While the use of a tapered die improves the heat transfer rate in an extrusion process of the type described, it is difficult to design a die which has the correct taper for all operating conditions. In accordance with one aspect of this invention, there is provided a method of controlling the temperature profile along a heat exchanger which serves to improve the operation of an extrusion die. A cooling fluid is introduced into one end of the heat exchanger at a predetermined temperature. The temperature of the fluid withdrawn from the second end of the heat exchanger is measured, and the rate of flow of fluid through the heat exchanger is controlled in response to the measured temperature. This results in maintaining a predetermined temperature drop across the heat exchanger, which can be adjusted to improve the heat transfer profile. Apparatus is provided in accordance with another aspect of this invention for carrying out the control method in an automatic manner.
In the accompanying drawing,
FIG. 1 is a schematic representation of an extruder having temperature control apparatus of this invention incorporated therein.
FIG. 2 is a cross-sectional view of an embodiment of an extrusion die employed in the apparatus of FIG. 1.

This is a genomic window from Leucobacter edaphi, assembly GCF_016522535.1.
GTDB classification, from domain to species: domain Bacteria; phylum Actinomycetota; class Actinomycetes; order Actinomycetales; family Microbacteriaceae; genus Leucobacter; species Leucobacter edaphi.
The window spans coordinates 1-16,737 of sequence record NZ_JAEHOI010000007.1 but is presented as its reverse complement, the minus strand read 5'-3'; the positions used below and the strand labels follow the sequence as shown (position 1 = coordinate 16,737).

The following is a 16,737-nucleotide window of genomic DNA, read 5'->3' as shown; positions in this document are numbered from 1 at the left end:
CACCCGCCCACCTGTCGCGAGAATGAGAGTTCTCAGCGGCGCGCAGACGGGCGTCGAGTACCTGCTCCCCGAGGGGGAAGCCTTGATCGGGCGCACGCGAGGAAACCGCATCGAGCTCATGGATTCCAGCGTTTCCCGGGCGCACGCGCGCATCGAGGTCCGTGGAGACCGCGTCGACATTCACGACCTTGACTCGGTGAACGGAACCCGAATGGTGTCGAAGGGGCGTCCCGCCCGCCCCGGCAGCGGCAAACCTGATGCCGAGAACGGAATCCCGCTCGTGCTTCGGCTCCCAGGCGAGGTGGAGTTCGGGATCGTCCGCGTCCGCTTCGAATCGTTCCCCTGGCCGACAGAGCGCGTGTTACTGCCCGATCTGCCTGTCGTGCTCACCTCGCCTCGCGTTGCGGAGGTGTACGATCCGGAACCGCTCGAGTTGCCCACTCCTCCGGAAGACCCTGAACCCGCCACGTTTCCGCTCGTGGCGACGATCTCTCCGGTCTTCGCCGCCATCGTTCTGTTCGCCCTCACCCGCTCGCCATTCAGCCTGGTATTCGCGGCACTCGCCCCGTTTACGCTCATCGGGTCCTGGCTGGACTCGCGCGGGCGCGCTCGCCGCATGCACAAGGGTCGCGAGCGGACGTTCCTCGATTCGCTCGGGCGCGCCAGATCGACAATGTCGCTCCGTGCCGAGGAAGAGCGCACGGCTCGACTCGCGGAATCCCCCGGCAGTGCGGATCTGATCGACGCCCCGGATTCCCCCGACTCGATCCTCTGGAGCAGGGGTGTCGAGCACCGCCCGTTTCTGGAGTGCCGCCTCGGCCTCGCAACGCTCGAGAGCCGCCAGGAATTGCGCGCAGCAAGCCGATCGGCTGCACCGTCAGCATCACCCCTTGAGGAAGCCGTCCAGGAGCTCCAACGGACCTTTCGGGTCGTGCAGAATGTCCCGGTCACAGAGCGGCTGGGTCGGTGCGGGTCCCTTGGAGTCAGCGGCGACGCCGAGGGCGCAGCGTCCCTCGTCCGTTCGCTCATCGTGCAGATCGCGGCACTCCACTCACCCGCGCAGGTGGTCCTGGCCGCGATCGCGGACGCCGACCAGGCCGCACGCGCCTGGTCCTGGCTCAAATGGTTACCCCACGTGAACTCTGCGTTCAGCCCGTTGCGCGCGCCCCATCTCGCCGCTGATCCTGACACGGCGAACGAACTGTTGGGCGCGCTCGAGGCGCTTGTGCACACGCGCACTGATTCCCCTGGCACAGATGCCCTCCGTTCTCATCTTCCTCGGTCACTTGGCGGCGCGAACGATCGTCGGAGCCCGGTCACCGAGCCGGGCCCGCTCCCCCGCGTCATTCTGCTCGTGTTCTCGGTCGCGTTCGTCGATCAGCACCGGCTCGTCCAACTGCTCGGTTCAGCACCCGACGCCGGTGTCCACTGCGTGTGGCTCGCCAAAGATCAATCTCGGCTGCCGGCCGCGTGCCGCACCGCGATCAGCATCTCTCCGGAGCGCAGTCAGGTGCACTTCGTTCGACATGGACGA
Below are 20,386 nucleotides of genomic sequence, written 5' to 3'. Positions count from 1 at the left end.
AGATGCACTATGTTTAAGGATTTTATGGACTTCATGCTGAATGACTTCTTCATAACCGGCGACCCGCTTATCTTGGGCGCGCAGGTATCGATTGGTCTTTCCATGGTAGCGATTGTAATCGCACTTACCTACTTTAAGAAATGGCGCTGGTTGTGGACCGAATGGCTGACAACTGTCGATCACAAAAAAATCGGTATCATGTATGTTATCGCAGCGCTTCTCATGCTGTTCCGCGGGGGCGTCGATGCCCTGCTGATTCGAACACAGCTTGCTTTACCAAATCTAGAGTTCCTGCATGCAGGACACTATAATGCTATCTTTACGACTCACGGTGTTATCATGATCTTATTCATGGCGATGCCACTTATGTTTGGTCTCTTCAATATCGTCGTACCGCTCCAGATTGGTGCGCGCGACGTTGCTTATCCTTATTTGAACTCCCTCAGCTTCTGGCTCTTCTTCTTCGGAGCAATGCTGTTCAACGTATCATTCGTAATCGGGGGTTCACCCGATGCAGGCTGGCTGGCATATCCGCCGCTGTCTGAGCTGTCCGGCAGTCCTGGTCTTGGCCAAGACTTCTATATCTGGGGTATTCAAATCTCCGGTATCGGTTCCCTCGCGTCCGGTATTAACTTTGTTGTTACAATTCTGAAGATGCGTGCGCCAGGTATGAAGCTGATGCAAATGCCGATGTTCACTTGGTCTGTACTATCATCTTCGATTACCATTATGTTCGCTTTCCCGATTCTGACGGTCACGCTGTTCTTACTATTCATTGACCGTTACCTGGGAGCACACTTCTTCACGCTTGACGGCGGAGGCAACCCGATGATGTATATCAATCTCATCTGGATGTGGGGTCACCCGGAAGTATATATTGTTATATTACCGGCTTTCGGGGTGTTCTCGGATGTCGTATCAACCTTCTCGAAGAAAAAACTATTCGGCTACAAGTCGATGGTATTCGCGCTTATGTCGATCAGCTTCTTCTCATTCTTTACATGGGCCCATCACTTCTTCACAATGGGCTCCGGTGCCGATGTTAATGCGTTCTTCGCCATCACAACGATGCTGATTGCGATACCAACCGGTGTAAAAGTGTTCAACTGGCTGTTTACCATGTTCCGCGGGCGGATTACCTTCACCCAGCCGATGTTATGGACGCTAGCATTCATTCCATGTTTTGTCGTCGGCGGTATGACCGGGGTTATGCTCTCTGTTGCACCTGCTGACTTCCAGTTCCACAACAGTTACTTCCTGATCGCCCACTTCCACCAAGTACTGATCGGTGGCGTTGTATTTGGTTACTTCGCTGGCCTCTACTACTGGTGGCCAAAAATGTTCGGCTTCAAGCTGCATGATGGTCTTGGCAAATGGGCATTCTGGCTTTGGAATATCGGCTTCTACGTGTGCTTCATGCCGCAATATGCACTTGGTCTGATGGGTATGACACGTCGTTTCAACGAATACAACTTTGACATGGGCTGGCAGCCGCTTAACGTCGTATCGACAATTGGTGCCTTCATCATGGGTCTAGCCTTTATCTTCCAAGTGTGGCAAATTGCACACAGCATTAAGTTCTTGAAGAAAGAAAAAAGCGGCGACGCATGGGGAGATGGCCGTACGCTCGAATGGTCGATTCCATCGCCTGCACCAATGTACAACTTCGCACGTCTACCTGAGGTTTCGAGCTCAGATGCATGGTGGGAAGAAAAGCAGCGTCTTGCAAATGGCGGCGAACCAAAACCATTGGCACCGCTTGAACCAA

FIG. 3 is a schematic representation of an embodiment of the controller employed in the apparatus of FIG. 1.
Referring now to the drawing in detail and to FIG. 1 in particular, there is shown an extruder having a body member 10 and a die 11. A thermoplastic resin is introduced into the extruder through a hopper 12. The extruder is provided with a reciprocating piston 13 which is driven by an external drive mechanism, not shown. A pipe or other extrudate 14 emerges from die 11. Such an extruder can be of the type described in U.S. Pat. No. 3,239,881, the disclosure of which is herein incorporated by reference.
The outlet section of die 11 is illustrated in FIG. 2. A bushing 16 surrounds an outer mandrel 17 to provide an annular passage 18 through which the resin is extruded to form pipe 14. It is preferred that this passage be tapered in the manner described in U.S. Pat. No. 3,393,427, the disclosure of which is herein incorporated by reference. An outer sleeve 19 is mounted on bushing 16, and is provided with a spiral groove 20. An inlet port 21 and an outlet port 22 are formed in sleeve 19 so that a fluid introduced through port 21 flows in a spiral path through groove 20 and is removed through port 22. Sleeve 19 thus forms a heat exchanger to provide cooling of bushing 16. A second sleeve 24 is mounted on an inner mandrel 25, the latter being secured to mandrel 17. Sleeve 24 is provided with a spiral groove 26, an inlet port 27 and an outlet port 28. Passages 29 and 30 extend through mandrel 25 to communicate with respective ports 27 and 28. A spider is formed in the extruder body 10 to permit passages 29 and 30 to be connected to respective external conduits 32' and 33' of FIG. 1.